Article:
FOR IMMEDIATE RELEASE
HARRISBURG, October 22, 2021 – Pennsylvania Governor Tom Wolf signed an executive order yesterday to impose new wage and regulatory mandates on businesses contracting with or accessing development funds from the state. The Governor also called on the Pennsylvania General Assembly to expand the scope of his proposals to broader segments of the economy through legislative action.
The following statement is attributable to Greg Moreland, NFIB’s Pennsylvania State Director:
“Governor Wolf has again missed the mark when addressing the current workforce crisis. His comments further demonstrate that he has retreated to his political corner, rather than working with Main Street employers and jobs creators to identify solutions that address Pennsylvania’s economic challenges, drive our economy forward, and get people back to work. More government red tape is not the answer.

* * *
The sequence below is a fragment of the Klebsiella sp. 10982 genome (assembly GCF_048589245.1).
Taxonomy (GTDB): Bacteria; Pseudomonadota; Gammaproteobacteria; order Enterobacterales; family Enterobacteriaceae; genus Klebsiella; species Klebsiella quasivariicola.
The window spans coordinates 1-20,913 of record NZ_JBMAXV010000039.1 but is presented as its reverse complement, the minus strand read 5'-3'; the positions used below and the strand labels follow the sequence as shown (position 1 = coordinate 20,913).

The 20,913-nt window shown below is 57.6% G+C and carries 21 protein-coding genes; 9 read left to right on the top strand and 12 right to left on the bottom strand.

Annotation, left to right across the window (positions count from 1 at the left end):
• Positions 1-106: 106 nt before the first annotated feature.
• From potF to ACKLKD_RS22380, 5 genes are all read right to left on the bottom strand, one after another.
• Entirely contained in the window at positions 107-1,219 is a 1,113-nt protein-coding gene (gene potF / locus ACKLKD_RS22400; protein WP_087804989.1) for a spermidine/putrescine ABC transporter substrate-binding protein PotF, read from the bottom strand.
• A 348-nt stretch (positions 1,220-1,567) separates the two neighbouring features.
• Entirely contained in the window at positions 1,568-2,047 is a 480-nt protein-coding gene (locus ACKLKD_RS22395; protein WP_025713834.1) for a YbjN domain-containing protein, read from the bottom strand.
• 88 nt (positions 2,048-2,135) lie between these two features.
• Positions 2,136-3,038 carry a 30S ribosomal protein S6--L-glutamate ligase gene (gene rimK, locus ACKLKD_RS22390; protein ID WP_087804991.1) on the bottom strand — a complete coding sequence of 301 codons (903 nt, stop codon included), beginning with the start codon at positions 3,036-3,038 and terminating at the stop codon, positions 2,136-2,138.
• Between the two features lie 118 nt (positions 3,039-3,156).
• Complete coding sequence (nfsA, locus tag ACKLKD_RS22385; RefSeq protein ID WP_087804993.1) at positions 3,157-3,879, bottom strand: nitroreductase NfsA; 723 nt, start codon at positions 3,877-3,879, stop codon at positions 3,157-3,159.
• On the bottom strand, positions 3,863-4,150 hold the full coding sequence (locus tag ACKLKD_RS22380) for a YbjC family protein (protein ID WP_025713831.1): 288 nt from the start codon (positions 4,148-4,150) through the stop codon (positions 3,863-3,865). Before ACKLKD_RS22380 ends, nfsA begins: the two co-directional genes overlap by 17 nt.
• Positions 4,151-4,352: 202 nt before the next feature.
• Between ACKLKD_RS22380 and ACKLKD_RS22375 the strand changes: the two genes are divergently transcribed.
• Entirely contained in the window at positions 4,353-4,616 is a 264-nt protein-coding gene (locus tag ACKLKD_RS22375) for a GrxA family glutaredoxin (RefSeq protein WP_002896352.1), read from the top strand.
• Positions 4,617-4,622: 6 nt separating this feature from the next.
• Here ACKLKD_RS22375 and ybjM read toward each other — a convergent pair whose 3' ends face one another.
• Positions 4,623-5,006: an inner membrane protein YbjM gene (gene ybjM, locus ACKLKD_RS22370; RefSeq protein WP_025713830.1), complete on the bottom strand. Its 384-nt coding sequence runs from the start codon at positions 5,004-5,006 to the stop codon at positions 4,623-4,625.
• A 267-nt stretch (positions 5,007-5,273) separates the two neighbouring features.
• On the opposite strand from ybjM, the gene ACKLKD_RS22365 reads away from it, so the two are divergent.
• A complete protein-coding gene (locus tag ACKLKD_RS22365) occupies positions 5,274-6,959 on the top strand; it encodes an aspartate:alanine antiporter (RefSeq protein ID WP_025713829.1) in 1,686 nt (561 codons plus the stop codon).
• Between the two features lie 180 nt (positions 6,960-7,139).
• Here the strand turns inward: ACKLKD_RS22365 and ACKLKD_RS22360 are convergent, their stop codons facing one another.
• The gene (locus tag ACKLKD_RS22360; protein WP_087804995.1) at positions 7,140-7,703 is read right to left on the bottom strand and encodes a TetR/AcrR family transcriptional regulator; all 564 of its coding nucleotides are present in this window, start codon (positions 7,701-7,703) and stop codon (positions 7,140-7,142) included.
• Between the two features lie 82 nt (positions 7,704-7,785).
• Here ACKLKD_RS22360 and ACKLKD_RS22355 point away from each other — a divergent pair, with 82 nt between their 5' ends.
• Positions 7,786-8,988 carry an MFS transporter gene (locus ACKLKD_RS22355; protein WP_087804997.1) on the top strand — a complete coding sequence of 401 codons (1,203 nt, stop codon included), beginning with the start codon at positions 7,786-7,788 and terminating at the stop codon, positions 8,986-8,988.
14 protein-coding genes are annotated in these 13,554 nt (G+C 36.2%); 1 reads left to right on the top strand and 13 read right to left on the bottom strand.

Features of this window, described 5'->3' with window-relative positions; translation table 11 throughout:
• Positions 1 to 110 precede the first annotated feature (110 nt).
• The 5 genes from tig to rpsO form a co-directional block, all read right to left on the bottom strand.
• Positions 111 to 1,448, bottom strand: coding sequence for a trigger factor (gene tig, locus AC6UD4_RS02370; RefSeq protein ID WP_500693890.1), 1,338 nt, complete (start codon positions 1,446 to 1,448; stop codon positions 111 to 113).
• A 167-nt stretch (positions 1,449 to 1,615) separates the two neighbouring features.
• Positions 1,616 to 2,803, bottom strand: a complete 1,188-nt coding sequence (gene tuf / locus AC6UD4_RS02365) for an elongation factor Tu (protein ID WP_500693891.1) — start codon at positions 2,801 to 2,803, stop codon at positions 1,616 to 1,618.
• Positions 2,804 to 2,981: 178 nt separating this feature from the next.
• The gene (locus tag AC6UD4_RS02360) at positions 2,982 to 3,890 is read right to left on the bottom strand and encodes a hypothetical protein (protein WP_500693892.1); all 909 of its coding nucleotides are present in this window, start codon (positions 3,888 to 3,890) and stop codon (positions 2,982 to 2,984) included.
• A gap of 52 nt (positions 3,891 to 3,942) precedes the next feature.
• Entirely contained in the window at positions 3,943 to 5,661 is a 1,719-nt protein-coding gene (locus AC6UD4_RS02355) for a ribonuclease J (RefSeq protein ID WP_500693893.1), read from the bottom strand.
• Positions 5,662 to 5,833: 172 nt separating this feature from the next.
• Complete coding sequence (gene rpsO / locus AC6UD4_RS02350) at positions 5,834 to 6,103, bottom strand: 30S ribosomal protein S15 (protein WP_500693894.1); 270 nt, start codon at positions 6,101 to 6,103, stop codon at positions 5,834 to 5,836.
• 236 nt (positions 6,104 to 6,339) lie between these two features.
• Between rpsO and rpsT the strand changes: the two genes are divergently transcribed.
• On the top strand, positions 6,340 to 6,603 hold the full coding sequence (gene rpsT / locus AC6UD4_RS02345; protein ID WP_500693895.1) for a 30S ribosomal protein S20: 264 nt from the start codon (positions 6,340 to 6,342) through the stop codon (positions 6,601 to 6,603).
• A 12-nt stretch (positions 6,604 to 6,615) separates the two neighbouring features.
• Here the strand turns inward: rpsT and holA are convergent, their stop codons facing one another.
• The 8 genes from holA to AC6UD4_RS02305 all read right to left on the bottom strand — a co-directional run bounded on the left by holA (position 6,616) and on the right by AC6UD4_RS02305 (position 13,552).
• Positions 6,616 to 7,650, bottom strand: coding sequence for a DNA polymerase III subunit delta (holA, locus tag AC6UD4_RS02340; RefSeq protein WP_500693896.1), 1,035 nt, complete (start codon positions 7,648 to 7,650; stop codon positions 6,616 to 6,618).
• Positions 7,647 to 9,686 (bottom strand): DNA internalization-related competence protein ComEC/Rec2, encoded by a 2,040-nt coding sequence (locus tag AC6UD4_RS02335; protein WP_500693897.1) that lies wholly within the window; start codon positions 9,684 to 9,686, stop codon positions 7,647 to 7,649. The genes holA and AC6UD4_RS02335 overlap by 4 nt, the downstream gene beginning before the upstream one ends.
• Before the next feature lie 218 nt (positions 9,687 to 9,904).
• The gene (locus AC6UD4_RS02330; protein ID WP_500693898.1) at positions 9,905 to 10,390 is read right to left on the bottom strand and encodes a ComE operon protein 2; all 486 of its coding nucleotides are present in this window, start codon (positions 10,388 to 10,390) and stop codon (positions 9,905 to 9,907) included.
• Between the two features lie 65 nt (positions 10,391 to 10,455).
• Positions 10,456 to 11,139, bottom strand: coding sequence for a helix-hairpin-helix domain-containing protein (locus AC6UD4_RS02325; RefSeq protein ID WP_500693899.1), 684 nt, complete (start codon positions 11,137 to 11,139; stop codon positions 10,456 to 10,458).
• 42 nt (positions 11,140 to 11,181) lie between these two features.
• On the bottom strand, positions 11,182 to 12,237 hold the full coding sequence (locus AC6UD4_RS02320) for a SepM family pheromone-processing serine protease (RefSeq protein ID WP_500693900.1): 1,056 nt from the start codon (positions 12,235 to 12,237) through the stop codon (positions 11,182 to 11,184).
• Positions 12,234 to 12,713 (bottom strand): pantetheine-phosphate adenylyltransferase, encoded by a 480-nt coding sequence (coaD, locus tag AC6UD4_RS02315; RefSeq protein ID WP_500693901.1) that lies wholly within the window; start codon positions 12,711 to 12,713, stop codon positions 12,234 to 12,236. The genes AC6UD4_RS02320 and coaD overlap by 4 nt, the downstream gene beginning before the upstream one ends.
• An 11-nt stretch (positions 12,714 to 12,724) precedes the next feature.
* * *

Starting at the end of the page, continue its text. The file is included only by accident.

“During the pandemic, wages have increased to historic levels, as evidenced by NFIB Research Center data stating compensation levels have risen to their highest mark in NFIB’s 48-year tracking. Yet, Governor Wolf continues to focus his time and attention on minimum wage increases. The market has responded, and businesses are adjusting.
“Further, saddling Pennsylvania small businesses that utilize economic development resources with a new paid leave mandate will further strain employers already contending with labor shortages and shifts they can’t fill. Businesses in Pennsylvania, small and large, utilize state grants for economic revitalization and recovery to offset Pennsylvania’s already punitive tax and regulatory environment. Mandates, regulations, and red tape will only serve to slow Main Street’s post-pandemic comeback.”
For more than 75 years, NFIB has been advocating on behalf of America’s small and independent business owners, both in Washington, D.C., and in all 50 state capitals. NFIB is nonprofit, nonpartisan, and member-driven. Since our founding in 1943, NFIB has been exclusively dedicated to small and independent businesses, and remains so today. For more information, please visit nfib.com.